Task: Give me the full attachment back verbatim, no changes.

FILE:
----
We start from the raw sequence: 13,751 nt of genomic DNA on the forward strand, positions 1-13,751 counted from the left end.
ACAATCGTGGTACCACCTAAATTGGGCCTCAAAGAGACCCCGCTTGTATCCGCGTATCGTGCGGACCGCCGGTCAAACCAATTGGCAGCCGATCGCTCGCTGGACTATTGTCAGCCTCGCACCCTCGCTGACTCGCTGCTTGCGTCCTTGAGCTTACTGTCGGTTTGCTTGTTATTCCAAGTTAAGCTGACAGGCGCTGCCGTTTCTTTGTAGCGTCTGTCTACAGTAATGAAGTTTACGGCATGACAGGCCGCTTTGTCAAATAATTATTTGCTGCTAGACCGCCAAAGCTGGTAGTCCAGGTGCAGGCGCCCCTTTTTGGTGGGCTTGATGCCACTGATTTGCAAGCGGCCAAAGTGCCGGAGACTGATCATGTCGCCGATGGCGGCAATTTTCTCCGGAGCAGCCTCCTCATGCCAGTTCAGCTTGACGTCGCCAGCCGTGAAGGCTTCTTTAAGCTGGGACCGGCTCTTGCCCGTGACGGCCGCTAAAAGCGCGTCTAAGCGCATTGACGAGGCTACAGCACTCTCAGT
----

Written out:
We start from the raw sequence: 13,751 nt of genomic DNA on the forward strand, positions 1-13,751 counted from the left end.
ACAATCGTGGTACCACCTAAATTGGGCCTCAAAGAGACCCCGCTTGTATCCGCGTATCGTGCGGACCGCCGGTCAAACCAATTGGCAGCCGATCGCTCGCTGGACTATTGTCAGCCTCGCACCCTCGCTGACTCGCTGCTTGCGTCCTTGAGCTTACTGTCGGTTTGCTTGTTATTCCAAGTTAAGCTGACAGGCGCTGCCGTTTCTTTGTAGCGTCTGTCTACAGTAATGAAGTTTACGGCATGACAGGCCGCTTTGTCAAATAATTATTTGCTGCTAGACCGCCAAAGCTGGTAGTCCAGGTGCAGGCGCCCCTTTTTGGTGGGCTTGATGCCACTGATTTGCAAGCGGCCAAAGTGCCGGAGACTGATCATGTCGCCGATGGCGGCAATTTTCTCCGGAGCAGCCTCCTCATGCCAGTTCAGCTTGACGTCGCCAGCCGTGAAGGCTTCTTTAAGCTGGGACCGGCTCTTGCCCGTGACGGCCGCTAAAAGCGCGTCTAAGCGCATTGACGAGGCTACAGCACTCTCAGT